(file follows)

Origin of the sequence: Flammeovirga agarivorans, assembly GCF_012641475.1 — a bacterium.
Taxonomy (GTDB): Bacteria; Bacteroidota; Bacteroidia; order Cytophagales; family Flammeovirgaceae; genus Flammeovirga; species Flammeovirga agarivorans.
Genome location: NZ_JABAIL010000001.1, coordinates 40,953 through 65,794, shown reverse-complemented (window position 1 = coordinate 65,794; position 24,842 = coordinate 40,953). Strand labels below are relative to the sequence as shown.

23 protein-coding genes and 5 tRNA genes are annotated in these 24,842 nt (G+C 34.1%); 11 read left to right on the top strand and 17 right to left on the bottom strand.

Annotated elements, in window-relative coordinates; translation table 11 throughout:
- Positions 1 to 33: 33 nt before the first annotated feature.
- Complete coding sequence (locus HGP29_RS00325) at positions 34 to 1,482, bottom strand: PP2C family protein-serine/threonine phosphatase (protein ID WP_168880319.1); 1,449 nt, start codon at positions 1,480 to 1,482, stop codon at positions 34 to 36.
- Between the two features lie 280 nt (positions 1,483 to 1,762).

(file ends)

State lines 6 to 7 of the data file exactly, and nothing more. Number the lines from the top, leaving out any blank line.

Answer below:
- Positions 1 to 33: 33 nt before the first annotated feature.
- Complete coding sequence (locus HGP29_RS00325) at positions 34 to 1,482, bottom strand: PP2C family protein-serine/threonine phosphatase (protein ID WP_168880319.1); 1,449 nt, start codon at positions 1,480 to 1,482, stop codon at positions 34 to 36.